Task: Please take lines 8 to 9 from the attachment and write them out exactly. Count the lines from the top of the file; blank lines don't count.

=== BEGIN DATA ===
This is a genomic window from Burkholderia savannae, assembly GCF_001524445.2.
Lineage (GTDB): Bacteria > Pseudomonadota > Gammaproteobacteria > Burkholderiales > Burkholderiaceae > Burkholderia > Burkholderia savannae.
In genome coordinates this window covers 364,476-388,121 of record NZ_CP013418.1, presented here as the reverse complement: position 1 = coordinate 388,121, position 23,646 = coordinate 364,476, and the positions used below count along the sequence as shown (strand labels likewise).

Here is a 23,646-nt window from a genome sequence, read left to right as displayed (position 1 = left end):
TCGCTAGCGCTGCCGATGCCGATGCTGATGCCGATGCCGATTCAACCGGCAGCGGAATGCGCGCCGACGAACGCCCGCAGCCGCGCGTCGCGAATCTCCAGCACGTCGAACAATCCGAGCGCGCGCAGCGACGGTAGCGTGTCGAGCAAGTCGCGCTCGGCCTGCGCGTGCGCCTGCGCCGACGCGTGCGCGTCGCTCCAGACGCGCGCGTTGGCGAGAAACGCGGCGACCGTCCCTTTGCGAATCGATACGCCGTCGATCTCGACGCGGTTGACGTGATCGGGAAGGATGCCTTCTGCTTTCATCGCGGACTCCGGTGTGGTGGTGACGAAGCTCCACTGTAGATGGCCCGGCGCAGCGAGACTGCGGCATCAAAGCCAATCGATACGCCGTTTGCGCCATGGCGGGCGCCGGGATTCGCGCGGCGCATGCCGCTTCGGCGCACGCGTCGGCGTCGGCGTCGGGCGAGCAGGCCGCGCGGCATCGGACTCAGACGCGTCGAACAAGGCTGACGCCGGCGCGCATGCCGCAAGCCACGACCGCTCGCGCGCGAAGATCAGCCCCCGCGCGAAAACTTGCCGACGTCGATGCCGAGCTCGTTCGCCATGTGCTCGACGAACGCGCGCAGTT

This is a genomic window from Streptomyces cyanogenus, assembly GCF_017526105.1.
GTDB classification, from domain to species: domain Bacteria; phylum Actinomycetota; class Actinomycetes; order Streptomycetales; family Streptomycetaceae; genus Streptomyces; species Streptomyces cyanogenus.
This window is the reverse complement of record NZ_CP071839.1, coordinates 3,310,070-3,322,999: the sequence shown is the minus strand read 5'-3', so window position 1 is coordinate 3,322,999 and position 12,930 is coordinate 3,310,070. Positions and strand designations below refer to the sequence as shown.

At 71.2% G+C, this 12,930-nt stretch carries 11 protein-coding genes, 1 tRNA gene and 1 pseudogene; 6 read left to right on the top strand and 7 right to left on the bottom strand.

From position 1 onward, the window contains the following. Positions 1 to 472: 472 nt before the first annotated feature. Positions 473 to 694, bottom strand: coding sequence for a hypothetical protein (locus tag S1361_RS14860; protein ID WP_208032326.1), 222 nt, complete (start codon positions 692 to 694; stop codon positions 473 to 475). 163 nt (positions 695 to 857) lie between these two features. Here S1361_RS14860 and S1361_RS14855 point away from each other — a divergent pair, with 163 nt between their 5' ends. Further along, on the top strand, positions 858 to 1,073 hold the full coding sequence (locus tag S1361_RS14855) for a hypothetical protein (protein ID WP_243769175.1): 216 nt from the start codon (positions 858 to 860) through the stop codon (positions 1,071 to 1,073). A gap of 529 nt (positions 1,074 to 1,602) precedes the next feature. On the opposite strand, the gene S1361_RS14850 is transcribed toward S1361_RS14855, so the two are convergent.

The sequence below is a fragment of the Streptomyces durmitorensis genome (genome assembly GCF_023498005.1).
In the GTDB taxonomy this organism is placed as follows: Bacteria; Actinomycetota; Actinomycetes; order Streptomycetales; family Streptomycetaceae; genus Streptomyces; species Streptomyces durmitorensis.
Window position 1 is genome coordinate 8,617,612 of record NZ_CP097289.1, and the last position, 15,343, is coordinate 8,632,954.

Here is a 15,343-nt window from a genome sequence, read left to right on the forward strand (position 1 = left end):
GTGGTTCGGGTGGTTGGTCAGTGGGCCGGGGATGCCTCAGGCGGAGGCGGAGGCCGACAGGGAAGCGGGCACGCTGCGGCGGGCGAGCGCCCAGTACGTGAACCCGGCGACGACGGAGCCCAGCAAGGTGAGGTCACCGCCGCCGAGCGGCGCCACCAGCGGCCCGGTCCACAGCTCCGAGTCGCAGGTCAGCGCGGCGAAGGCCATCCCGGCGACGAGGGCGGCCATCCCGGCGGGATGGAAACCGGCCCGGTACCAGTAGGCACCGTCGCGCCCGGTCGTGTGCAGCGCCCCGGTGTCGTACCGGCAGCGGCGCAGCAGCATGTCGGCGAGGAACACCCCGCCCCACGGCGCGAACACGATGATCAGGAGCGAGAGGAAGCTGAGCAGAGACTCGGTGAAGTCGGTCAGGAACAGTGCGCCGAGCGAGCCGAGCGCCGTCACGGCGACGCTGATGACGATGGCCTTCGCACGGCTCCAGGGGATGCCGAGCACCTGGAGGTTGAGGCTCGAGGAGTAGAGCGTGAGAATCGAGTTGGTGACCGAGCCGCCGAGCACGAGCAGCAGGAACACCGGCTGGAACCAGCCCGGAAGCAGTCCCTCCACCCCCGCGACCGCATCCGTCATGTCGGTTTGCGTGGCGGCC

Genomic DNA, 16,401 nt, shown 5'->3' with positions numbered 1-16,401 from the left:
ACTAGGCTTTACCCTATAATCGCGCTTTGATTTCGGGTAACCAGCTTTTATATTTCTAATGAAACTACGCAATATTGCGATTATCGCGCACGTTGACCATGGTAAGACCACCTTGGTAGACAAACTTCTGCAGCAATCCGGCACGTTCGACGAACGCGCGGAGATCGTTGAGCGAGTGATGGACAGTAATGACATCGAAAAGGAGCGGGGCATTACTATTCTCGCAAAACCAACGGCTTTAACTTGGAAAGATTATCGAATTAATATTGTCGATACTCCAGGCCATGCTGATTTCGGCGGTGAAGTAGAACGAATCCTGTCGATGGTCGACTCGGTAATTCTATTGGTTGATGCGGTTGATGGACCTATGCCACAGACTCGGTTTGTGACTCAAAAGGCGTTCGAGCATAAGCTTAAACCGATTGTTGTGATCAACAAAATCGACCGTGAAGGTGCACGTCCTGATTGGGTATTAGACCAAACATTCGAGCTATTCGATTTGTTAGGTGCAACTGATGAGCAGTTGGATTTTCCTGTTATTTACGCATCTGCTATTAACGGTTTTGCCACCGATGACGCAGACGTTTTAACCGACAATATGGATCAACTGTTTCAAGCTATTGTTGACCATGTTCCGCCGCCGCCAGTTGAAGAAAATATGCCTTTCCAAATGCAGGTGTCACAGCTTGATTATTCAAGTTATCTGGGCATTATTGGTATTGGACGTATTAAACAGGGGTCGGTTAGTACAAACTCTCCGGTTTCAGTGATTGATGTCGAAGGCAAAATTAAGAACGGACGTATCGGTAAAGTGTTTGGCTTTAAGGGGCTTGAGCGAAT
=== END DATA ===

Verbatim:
This window is the reverse complement of record NZ_CP071839.1, coordinates 3,310,070-3,322,999: the sequence shown is the minus strand read 5'-3', so window position 1 is coordinate 3,322,999 and position 12,930 is coordinate 3,310,070. Positions and strand designations below refer to the sequence as shown.

At 71.2% G+C, this 12,930-nt stretch carries 11 protein-coding genes, 1 tRNA gene and 1 pseudogene; 6 read left to right on the top strand and 7 right to left on the bottom strand.